From Itasca State Park it’s only a few minute’s drive to Iron Springs Scientific and Natural Area (SNA), one of our all-time favorite places. Here we had GPS coordinates for striped coralroot, the show-stopper of coralroot orchids, and we hoped to catch it blooming. Here, too, though, the coralroot must have stayed underground waiting for optimal conditions to bloom in peppermint-striped splendor. What we did see blooming: abundant naked miterwort, marsh marigold, heart-leaved twayblade, three-leaf false Solomon’s seal, large-flowered bellwort, three-leaf goldthread, buckbean, starry false Solomon’s seal, wild sarsaparilla, Labrador tea, and early coralroot. Many stemless lady’s-slippers from creamy pale buds to deep pink blossoms nodded gracefully, the air smelled fresh and piney, the ground along the trail squished under our feet, and a sweet breeze kept any bugs at bay.
The next morning dawned with a sky striped coral against pale blue. Lake Bemidji State Boardwalk is another one of our favorite places. From the boardwalk you can see a hundred different plants, and signs along the way help to identify which ones are which. The walk to reach the boardwalk was green with new leaves on the trees, and the lacy balls of wild sarsaparilla bloomed along with starflower and a few bright gaywings, which used to fool us into thinking they might be orchids.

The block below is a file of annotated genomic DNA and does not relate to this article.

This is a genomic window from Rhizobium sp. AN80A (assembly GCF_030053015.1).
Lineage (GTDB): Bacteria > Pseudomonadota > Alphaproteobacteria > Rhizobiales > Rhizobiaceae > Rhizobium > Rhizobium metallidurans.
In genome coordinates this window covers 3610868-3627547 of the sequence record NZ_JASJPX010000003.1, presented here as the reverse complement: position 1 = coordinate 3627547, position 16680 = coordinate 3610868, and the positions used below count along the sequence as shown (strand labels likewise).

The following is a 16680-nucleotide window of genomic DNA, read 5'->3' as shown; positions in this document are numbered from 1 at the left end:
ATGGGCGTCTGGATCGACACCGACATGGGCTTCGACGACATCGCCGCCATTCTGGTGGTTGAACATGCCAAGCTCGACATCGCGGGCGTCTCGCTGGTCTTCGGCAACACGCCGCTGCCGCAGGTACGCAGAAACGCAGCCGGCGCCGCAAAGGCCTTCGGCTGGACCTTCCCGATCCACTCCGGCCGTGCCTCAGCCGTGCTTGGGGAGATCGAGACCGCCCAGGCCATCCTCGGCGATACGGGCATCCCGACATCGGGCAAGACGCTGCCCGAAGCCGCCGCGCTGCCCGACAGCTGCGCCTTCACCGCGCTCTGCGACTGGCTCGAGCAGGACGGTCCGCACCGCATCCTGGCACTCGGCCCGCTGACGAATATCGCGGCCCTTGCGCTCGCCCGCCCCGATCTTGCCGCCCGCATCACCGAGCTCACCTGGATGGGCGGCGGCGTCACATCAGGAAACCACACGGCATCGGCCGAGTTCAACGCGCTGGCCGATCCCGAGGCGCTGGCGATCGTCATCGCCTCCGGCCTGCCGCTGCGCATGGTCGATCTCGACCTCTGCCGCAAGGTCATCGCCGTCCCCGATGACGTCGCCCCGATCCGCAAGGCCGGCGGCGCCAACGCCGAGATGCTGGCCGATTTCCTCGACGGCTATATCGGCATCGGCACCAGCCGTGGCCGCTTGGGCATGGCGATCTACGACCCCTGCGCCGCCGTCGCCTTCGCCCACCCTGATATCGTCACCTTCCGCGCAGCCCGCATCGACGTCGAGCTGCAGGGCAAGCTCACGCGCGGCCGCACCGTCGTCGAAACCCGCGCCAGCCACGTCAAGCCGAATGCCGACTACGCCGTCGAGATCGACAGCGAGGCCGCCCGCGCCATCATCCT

Eight different kinds of orchid bloom along the boardwalk at various times, and this morning we were lucky to see several stemless lady’s-slipper just coming into bloom and a single bright magenta dragon’s mouth blooming back behind a tree. Purple pitcher plants with new tiny pitchers growing up between the older ones made rosettes on the mossy surface of the bog. Several purple pitcher plants raised long flower stalks with ball-shaped buds at the tops that will open into bright pinwheel-shaped flowers.
The air was cool, 45 degrees according to a thermometer at the end of the boardwalk that registered both air temperature and also water temperature down below the surface of the bog. This morning the difference between air and bog water was a mere twelve degrees, but on hotter days the difference can be much greater. In the cold acidic watery world of bogs the plants we were seeing, from bog rosemary to Labrador tea to tamarack trees, are hardy, tough survivors.